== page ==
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The Graphic Truth: Abortion laws around the world

While the debate over fetal rights versus a woman’s right to choose is particularly ferocious in the US, it’s also a divisive issue in many parts of the world, particularly in countries where the Roman Catholic Church holds influence. We take a look at abortion laws globally, as well as countries with the highest official abortion rates.

Paige Fusco

What happens after Roe v. Wade is overturned?

The abortion debate, though universal, is also quintessentially American. Over the past 50 years, it has come to represent the increasingly vitriolic culture wars dominating US politics.

The temperature is again super hot after a leaked memo revealed that the US Supreme Court is set to repeal the 1973 landmark Roe v. Wade decision that legalized abortion nationwide.

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Supreme Court Hearings Served No Purpose & Could do Harm | US Politics: In60 | GZERO Media

SCOTUS confirmation hearings no longer serve a purpose

Jon Lieber, head of Eurasia Group's coverage of political and policy developments in Washington, discusses the Supreme Court hearings.

Today's question. Have the Supreme Court hearings lost their purpose?

Blanketing cable news this week are the Senate Judiciary hearings to confirm Ketanji Brown Jackson to the Supreme Court. Brown Jackson surpasses anyone's standard of a qualified Supreme Court justice. She's educated at the best law schools. She's been a Supreme Court clerk, a public defender, a trial court judge, and a circuit court judge. She's at least as qualified as anybody else serving on the court today. And nobody questions that she has a top notch intellect and character to sit on the Court.

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Biden’s Promise to Name a Black Woman to SCOTUS Isn’t Unprecedented | GZERO World

Biden’s promise to name a Black woman to SCOTUS isn’t unprecedented

US President Joe Biden has gotten pushback from some Republicans for honoring his campaign pledge to nominate a Black woman to replace outgoing Justice Breyer on the Supreme Court.

But for Pulitzer Prize-winning columnist Clarence Page, how is that different from when Ronald Reagan promised to pick the court's first woman in Sandra Day O'Connor?

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Black women judges in America | GZERO World with Ian Bremmer

The history of Black women judges in America

US President Joe Biden says he'll deliver on his campaign pledge to nominate a Black woman to replace retiring Justice Stephen Breyer.

Good opportunity to review the (short) history of Black women on the bench in America. Ian Bremmer takes a look back on GZERO World.

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The Supreme Court’s Role on Black Voting Rights | GZERO World with Ian Bremmer

The Supreme Court’s role on Black voting rights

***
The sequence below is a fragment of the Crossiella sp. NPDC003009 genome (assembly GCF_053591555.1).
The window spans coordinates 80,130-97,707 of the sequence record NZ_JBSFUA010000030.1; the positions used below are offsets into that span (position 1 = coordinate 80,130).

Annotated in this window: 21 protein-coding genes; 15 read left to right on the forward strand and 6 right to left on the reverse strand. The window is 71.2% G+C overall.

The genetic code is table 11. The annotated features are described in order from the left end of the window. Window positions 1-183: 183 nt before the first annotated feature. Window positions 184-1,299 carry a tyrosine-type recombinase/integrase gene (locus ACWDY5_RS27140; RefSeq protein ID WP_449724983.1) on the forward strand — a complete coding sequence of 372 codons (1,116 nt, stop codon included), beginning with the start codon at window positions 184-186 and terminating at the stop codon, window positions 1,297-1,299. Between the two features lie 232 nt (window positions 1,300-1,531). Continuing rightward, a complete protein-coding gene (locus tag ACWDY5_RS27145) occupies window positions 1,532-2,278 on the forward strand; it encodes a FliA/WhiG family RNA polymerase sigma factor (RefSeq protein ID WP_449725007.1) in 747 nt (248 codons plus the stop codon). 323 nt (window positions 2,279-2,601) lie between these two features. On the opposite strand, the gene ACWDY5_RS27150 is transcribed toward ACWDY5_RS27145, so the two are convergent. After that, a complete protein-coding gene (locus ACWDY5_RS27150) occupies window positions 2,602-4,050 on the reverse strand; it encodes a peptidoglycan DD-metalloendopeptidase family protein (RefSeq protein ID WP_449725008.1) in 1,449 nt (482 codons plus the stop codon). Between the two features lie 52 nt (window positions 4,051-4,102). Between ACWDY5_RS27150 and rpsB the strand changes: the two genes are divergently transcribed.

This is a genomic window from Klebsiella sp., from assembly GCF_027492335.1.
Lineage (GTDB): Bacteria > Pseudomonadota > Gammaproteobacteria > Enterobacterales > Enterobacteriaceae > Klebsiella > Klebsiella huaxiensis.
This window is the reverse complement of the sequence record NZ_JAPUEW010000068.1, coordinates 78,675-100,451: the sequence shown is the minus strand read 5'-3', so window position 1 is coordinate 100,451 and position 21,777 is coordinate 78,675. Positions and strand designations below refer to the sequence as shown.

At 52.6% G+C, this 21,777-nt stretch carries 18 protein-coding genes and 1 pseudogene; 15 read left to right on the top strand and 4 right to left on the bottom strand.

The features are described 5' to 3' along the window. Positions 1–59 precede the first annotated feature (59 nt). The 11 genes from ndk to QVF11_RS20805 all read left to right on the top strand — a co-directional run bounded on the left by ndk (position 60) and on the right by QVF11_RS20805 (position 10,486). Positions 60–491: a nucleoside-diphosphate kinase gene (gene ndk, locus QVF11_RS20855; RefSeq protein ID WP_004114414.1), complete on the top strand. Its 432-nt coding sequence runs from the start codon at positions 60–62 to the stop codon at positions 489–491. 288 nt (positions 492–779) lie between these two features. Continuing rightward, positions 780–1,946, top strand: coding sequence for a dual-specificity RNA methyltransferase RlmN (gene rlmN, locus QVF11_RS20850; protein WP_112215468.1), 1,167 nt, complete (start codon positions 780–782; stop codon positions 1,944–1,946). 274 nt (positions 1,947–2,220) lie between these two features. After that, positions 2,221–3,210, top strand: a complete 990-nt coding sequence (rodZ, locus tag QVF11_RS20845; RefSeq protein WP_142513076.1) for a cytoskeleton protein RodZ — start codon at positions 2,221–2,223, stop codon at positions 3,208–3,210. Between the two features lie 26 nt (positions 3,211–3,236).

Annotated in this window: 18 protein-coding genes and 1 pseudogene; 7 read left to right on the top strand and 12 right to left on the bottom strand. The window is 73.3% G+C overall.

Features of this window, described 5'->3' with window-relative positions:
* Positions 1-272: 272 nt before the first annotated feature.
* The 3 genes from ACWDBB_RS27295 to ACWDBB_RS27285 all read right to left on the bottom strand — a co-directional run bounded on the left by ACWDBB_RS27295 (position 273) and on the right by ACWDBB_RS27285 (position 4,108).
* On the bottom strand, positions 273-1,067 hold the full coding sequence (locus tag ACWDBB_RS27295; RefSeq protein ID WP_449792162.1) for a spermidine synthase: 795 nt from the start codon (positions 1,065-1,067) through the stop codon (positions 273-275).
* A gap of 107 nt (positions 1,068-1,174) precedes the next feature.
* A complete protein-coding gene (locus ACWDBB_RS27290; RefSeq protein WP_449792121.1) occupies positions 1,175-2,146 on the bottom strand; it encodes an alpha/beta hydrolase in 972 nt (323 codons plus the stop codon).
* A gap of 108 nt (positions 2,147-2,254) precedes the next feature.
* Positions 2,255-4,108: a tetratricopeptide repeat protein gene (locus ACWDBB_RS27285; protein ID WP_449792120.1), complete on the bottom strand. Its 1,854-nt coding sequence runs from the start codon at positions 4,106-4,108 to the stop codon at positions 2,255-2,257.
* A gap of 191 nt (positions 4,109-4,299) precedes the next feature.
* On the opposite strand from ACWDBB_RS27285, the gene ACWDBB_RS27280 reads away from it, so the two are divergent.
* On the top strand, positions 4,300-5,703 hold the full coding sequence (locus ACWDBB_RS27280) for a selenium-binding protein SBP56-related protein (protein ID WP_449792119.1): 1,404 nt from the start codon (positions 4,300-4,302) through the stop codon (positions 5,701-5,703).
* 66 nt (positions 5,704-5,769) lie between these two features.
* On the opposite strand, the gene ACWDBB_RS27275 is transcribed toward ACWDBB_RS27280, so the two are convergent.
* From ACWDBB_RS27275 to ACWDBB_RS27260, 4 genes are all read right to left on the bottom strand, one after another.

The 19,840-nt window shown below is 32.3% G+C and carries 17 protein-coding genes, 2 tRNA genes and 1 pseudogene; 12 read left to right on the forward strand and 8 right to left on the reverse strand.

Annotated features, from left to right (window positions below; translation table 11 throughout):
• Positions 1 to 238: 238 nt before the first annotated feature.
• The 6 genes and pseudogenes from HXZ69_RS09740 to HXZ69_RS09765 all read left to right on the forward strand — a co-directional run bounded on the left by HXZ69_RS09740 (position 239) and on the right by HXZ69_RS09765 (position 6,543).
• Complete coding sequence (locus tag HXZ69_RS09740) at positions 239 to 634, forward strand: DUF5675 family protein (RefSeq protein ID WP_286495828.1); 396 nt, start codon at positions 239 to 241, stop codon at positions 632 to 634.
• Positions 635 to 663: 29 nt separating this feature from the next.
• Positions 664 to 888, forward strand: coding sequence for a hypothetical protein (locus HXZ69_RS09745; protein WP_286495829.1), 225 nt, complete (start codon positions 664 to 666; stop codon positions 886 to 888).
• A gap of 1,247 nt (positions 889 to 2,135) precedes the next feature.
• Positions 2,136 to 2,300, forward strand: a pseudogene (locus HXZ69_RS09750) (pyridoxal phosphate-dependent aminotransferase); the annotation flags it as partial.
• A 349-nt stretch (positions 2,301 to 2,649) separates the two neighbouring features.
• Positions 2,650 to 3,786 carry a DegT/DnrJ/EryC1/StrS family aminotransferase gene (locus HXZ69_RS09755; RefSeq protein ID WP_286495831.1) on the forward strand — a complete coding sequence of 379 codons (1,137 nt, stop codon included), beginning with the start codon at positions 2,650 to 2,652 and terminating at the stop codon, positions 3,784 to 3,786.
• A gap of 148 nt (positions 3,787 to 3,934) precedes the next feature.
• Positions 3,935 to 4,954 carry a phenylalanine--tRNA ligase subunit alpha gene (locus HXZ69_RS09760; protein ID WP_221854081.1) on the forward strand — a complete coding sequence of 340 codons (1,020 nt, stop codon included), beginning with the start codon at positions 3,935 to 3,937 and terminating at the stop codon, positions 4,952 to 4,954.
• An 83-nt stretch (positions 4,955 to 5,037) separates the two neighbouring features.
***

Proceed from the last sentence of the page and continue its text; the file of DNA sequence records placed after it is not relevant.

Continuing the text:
When the 1965 Voting Rights Act was passed, Pulitzer Prize-winning columnist Clarence Page had just finished high school. This legislation changed the lives of Black people in America because Jim Crow laws had virtually prevented Blacks from voting in the South, he said in an interview with Ian Bremmer on GZERO World.

But in 2013, the Supreme Court gutted the law by taking away pre-clearance for states, which had blocked states — especially the former Confederate ones — from changing their voting laws based on racial discrimination.

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Biden’s SCOTUS Pick to Replace Breyer Must Appeal to Senate Dems | US Politics In :60 | GZERO Media

Biden’s SCOTUS pick to replace Breyer must appeal to Senate Democrats

What does Stephen Breyer's retirement mean for President Biden? Jon Lieber, head of Eurasia Group's coverage of political and policy developments in Washington, discusses how Biden and the Democrats will likely handle the Supreme Court nomination process.

What does Stephen Breyer's retirement mean for President Biden?

Supreme Court Justice Stephen Breyer announced retirement this week, giving Biden the opportunity to appoint a new justice and maintain the balance on the court, which is currently divided 6-3, favoring Republican appointees. Whoever Biden nominates is extremely unlikely to get even a single Republican vote, but the nominee is likely to come relatively quickly and be confirmed well before Republicans take the Senate in the November midterm elections.

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Why do Americans get so worked up about abortion?

On Wednesday the Supreme Court began hearing arguments on an issue that has had Americans fighting — and in some cases killing — each other for 50 years: abortion.

The court must decide whether a recent Mississippi state law that prohibits abortion after 15 weeks of pregnancy is legal and, more broadly, whether it runs counter to the Roe v Wade Supreme Court decision of 1973.

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